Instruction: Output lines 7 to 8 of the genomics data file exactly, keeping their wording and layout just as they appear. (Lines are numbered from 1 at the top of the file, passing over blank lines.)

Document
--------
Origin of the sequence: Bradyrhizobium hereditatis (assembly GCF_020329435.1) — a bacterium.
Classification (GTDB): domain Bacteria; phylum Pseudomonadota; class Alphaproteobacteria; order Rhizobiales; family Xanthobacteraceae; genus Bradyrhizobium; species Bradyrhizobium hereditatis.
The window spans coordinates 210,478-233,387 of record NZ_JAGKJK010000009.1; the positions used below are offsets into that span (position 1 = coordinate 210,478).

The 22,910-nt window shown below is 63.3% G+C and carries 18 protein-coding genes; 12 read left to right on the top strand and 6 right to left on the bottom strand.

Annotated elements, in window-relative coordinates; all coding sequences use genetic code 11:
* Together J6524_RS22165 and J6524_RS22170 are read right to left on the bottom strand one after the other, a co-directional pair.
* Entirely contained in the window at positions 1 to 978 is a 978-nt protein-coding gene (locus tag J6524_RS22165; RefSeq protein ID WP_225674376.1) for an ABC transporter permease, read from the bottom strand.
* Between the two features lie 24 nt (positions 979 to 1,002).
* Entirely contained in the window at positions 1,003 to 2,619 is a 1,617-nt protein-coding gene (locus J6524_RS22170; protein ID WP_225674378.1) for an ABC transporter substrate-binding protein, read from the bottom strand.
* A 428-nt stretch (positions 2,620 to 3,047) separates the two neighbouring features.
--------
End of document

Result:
* Entirely contained in the window at positions 1 to 978 is a 978-nt protein-coding gene (locus tag J6524_RS22165; RefSeq protein ID WP_225674376.1) for an ABC transporter permease, read from the bottom strand.
* Between the two features lie 24 nt (positions 979 to 1,002).